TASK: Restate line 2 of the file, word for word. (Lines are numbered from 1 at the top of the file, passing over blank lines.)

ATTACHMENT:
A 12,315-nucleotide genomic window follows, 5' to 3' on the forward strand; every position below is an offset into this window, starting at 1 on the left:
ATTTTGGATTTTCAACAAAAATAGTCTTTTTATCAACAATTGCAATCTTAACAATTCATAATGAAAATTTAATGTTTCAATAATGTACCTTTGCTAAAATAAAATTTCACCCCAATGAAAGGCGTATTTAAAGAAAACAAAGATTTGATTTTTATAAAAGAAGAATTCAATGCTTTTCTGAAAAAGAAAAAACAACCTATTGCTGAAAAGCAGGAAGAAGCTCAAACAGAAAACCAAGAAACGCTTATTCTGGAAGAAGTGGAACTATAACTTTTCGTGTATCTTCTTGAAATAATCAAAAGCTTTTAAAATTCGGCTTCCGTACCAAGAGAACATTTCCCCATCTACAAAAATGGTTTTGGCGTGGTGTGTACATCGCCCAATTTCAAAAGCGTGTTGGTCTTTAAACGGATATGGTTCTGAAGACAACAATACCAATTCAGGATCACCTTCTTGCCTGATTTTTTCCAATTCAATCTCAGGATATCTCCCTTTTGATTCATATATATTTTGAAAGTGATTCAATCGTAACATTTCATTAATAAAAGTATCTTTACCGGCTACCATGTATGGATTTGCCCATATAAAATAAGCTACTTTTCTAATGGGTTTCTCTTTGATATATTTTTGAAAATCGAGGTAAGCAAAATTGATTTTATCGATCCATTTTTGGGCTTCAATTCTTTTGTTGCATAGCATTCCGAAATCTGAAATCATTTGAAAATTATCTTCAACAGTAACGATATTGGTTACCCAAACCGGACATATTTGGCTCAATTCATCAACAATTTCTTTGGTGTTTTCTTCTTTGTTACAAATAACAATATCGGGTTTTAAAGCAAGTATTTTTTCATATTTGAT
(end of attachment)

ATTTTGGATTTTCAACAAAAATAGTCTTTTTATCAACAATTGCAATCTTAACAATTCATAATGAAAATTTAATGTTTCAATAATGTACCTTTGCTAAAATAAAATTTCACCCCAATGAAAGGCGTATTTAAAGAAAACAAAGATTTGATTTTTATAAAAGAAGAATTCAATGCTTTTCTGAAAAAGAAAAAACAACCTATTGCTGAAAAGCAGGAAGAAGCTCAAACAGAAAACCAAGAAACGCTTATTCTGGAAGAAGTGGAACTATAACTTTTCGTGTATCTTCTTGAAATAATCAAAAGCTTTTAAAATTCGGCTTCCGTACCAAGAGAACATTTCCCCATCTACAAAAATGGTTTTGGCGTGGTGTGTACATCGCCCAATTTCAAAAGCGTGTTGGTCTTTAAACGGATATGGTTCTGAAGACAACAATACCAATTCAGGATCACCTTCTTGCCTGATTTTTTCCAATTCAATCTCAGGATATCTCCCTTTTGATTCATATATATTTTGAAAGTGATTCAATCGTAACATTTCATTAATAAAAGTATCTTTACCGGCTACCATGTATGGATTTGCCCATATAAAATAAGCTACTTTTCTAATGGGTTTCTCTTTGATATATTTTTGAAAATCGAGGTAAGCAAAATTGATTTTATCGATCCATTTTTGGGCTTCAATTCTTTTGTTGCATAGCATTCCGAAATCTGAAATCATTTGAAAATTATCTTCAACAGTAACGATATTGGTTACCCAAACCGGACATATTTGGCTCAATTCATCAACAATTTCTTTGGTGTTTTCTTCTTTGTTACAAATAACAATATCGGGTTTTAAAGCAAGTATTTTTTCATATTTGAT